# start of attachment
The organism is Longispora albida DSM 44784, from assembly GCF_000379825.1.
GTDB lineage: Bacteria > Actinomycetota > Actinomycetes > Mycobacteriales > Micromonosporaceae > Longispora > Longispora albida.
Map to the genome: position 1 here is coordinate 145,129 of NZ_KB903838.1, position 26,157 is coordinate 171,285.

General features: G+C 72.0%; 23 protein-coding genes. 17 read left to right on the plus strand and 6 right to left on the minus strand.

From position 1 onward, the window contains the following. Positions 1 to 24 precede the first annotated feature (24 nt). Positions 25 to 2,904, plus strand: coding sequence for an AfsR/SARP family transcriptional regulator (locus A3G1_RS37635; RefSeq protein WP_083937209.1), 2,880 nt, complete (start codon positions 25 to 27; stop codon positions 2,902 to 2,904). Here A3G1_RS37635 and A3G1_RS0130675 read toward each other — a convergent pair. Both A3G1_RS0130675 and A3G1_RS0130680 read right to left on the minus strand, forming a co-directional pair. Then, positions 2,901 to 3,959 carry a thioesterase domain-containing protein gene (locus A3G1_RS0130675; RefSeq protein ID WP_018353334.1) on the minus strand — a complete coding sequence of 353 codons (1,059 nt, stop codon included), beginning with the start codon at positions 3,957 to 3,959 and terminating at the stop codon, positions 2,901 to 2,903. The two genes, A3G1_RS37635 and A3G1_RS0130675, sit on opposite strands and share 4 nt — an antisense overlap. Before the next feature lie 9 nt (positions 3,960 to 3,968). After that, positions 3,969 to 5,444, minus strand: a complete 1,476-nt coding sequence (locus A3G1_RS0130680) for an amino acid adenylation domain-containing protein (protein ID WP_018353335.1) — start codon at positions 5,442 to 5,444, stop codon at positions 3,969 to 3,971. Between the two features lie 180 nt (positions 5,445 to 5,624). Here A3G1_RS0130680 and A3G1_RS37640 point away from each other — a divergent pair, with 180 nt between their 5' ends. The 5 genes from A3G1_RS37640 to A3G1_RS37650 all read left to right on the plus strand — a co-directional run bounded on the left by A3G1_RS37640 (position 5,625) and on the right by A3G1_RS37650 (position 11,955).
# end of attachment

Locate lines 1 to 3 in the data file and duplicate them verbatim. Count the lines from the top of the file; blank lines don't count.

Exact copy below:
The organism is Longispora albida DSM 44784, from assembly GCF_000379825.1.
GTDB lineage: Bacteria > Actinomycetota > Actinomycetes > Mycobacteriales > Micromonosporaceae > Longispora > Longispora albida.
Map to the genome: position 1 here is coordinate 145,129 of NZ_KB903838.1, position 26,157 is coordinate 171,285.